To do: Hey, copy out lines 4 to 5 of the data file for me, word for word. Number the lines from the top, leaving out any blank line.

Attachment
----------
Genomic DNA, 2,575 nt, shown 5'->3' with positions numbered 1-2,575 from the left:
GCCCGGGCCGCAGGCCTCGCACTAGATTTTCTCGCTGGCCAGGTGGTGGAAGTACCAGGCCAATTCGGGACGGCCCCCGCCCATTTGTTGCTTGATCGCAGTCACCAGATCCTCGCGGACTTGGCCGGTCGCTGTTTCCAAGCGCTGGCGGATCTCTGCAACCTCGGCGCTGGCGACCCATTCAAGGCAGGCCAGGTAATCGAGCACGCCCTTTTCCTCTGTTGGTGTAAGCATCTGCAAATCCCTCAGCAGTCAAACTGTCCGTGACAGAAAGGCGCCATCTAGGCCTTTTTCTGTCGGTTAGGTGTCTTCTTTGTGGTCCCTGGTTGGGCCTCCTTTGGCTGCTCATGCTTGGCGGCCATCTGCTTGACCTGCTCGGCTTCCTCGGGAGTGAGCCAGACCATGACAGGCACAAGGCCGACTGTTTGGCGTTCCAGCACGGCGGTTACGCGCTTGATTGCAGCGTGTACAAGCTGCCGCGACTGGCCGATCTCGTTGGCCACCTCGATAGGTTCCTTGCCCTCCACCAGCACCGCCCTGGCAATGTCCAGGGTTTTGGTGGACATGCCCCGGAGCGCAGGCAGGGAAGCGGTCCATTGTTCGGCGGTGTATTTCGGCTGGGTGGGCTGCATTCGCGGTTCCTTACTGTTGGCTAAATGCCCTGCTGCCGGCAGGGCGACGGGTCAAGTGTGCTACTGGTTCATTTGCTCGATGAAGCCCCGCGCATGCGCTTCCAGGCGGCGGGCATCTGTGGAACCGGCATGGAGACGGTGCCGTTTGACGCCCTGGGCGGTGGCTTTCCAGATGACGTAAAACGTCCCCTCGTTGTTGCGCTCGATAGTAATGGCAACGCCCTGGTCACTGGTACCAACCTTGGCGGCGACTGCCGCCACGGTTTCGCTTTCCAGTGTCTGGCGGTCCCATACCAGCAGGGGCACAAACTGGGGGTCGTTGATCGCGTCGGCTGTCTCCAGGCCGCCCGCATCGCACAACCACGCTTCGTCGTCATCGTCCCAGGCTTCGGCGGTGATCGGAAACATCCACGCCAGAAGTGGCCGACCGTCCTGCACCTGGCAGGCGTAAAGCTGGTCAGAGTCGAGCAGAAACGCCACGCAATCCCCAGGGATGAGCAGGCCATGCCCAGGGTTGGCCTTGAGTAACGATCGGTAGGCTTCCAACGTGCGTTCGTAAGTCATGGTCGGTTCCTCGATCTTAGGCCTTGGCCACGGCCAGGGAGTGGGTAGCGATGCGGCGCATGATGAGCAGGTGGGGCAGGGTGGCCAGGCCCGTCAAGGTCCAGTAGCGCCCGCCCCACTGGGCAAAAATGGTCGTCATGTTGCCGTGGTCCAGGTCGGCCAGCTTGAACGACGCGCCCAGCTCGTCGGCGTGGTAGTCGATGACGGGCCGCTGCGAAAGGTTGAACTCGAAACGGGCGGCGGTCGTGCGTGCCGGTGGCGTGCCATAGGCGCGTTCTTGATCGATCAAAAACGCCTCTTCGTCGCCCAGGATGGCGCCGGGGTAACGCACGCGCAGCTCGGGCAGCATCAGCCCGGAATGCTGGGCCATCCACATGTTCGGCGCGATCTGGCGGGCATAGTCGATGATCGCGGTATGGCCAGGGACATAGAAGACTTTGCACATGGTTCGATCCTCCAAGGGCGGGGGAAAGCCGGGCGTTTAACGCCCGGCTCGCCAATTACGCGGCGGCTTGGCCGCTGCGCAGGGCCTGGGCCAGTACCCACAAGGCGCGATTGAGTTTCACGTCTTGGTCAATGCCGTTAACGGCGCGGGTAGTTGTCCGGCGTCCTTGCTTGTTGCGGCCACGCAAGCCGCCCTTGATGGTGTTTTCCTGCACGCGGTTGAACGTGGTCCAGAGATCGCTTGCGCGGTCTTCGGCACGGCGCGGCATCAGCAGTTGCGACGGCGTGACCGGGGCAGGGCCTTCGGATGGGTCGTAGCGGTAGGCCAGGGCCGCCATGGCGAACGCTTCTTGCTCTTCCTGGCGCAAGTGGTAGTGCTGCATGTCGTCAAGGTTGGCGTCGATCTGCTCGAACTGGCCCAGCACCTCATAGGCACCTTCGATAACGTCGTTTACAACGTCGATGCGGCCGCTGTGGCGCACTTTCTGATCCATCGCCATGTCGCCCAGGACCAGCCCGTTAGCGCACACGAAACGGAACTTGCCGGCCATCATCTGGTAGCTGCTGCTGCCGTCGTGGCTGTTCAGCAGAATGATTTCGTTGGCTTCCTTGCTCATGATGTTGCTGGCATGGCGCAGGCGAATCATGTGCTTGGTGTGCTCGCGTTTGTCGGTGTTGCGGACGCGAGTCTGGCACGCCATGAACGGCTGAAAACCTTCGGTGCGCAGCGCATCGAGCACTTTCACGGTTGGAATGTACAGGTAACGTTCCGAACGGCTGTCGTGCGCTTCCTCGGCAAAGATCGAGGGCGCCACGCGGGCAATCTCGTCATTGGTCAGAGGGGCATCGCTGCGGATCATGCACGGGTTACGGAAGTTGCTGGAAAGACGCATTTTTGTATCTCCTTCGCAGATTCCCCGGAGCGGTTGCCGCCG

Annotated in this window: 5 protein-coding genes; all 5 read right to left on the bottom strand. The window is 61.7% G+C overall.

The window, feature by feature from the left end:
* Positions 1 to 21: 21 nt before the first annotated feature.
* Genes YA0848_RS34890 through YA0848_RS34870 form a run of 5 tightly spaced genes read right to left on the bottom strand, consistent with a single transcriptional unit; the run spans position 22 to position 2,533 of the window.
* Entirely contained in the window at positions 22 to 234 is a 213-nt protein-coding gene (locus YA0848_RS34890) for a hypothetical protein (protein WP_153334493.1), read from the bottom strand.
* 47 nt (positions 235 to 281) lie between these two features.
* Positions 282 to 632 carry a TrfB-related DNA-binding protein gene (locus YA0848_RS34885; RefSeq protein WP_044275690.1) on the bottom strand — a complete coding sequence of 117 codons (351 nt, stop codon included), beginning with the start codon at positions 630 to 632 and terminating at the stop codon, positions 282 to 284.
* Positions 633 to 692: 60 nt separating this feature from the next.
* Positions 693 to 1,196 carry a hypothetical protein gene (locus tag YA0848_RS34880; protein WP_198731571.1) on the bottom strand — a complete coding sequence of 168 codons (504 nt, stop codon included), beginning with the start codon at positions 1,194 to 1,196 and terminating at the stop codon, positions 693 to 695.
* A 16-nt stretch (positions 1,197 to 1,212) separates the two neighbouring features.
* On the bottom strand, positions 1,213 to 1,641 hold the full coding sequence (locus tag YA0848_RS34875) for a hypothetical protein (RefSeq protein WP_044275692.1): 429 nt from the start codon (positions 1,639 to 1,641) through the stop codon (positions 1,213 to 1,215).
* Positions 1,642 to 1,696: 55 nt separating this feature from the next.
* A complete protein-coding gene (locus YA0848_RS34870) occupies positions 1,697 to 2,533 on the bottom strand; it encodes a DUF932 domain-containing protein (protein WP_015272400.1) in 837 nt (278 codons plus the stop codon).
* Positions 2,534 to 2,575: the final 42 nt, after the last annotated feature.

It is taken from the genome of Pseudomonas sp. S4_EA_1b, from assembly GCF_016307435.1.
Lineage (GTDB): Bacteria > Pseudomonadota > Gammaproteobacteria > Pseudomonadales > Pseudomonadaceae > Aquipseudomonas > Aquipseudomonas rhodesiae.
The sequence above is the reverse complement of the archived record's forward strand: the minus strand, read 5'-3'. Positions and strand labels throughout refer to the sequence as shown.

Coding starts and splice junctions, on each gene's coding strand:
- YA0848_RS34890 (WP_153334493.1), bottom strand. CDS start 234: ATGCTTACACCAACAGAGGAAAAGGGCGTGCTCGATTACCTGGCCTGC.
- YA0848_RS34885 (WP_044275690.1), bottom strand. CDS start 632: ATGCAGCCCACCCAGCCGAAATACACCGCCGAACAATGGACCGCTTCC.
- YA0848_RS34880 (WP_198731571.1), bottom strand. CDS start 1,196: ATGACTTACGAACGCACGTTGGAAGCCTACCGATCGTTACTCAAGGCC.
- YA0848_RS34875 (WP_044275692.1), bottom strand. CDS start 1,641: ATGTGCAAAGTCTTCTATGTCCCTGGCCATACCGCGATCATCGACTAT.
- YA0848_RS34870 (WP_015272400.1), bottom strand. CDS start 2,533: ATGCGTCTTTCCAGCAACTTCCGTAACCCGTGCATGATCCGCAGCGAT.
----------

The window, feature by feature from the left end:
* Positions 1 to 21: 21 nt before the first annotated feature.